Alabama

A 515-mile underground natural gas pipeline running through Alabama, Georgia and Florida is expected to be fully operational by the end of the month.

The Sabal Trail pipeline will be partially in use next week, according to the Opelika-Auburn News. The pipeline runs from a point near Alexander City, Alabama, to south of Orlando, Florida, in order to supply natural gas to Florida Power and Light and Duke Energy of Florida.

www.fma.alabama.gov

Alabama is getting a $100,000 federal grant to encourage school districts to buy fresh local fruits and vegetables.

 The Alabama Department of Agriculture and Industries said Friday that the U.S. Department of Agriculture grant will support a coalition called the Alabama Farm to School Cooperative.

The price of liquor is going up across the state of Alabama soon.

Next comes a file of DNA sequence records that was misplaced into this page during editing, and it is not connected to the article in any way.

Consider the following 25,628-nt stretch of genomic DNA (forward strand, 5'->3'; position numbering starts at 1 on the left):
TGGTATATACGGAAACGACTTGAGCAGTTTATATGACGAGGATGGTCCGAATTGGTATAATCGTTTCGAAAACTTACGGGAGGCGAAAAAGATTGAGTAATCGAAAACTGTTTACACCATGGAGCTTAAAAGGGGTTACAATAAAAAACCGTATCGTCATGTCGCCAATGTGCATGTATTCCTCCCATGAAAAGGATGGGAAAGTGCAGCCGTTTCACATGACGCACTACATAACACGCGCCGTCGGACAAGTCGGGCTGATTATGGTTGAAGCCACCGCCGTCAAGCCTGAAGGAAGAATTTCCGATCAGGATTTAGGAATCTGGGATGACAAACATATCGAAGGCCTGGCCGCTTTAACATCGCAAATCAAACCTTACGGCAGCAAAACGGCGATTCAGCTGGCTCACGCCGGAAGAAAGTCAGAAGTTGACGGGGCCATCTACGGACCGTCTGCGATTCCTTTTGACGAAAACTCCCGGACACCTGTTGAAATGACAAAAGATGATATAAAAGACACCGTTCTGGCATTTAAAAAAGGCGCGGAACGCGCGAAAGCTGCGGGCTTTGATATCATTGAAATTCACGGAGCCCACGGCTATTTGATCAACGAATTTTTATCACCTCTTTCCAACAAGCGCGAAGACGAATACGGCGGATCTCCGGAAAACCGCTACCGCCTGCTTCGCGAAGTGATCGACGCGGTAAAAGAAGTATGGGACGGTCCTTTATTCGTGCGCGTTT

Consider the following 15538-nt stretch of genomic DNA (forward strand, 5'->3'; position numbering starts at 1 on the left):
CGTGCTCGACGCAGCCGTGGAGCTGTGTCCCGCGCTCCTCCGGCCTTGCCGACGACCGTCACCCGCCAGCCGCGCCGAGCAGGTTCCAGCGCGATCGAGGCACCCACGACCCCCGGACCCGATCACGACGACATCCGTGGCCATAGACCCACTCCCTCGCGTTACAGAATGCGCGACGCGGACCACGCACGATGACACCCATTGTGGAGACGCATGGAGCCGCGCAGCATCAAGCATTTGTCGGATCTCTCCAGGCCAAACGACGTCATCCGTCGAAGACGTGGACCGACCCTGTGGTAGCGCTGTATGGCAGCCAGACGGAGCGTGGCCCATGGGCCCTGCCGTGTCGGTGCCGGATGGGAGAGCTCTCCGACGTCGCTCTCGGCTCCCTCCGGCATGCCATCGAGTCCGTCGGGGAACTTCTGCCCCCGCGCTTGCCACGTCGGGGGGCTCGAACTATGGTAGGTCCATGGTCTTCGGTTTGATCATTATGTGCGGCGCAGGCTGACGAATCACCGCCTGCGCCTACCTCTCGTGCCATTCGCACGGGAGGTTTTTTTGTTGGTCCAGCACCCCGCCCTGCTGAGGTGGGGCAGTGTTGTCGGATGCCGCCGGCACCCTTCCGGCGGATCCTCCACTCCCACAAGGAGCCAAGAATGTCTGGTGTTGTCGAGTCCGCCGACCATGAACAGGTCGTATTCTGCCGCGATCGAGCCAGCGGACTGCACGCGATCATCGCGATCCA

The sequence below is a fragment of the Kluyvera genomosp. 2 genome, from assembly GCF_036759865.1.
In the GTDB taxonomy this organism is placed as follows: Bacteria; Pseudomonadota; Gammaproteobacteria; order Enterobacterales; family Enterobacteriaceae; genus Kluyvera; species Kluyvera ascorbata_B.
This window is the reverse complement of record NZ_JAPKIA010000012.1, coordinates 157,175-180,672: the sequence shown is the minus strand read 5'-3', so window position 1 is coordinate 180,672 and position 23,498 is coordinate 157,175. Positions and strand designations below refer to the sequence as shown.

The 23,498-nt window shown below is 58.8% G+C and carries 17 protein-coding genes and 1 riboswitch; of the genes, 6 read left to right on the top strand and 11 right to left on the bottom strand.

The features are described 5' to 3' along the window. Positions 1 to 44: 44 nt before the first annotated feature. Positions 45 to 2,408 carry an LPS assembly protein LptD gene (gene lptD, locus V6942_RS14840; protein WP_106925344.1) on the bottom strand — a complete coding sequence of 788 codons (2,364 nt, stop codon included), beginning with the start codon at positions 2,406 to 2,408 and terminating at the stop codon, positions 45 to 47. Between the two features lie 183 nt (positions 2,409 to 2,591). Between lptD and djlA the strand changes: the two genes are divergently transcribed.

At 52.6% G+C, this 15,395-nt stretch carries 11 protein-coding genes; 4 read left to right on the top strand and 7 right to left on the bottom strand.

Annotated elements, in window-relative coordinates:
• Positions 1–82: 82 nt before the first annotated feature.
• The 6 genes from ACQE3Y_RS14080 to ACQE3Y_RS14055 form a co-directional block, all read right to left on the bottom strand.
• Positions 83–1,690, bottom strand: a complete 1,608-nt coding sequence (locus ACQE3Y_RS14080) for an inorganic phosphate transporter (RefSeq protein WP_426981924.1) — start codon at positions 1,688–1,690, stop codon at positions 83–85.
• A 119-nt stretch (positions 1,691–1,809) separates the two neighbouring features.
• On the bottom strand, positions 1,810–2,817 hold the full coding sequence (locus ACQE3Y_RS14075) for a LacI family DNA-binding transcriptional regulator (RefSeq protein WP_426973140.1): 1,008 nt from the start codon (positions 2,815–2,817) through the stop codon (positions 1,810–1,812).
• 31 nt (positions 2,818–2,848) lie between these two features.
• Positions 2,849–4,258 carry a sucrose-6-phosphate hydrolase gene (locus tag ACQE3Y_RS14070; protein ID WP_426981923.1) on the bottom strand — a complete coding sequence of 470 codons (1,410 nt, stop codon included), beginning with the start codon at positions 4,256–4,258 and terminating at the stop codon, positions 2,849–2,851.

Earlier this week, the Alabama Alcoholic Beverage Control Board voted to raise the state’s markup on liquor from 30 to 35 percent. That amounts to about a $1 increase on a bottle that now costs $30. The goal is to raise about $8.2 million for the state’s courts and prosecutors.

Alabama Tourism Represents in New York City

Jun 16, 2017
Mardi Gras float
AL Tourism Dept

Alabama tourism is strutting its stuff in the Big Apple this week.

The state’s Tourism Commission is setting up a series of events and displays to promote Alabama in New York City. Today, the state will officially unveil an eight story tall billboard of Little River Canyon. The display will be located about half a block from Madison Square Garden.

Alabama Tourism Director Lee Sentell says the point is to get people talking about the state.

Alabama ranked 44th in an annual national assessment of child well-being that looks at poverty, education and health access. 

 The Kids Count report was released Tuesday by the Annie E. Casey Foundation. Only Arkansas, Arizona, Nevada, Louisiana, New Mexico, and Mississippi ranked lower than Alabama.

Alabama improved in 11 of 16 indicators. The state ranked well, for example, in the percentage of children with health insurance. Only three percent of children were without health insurance.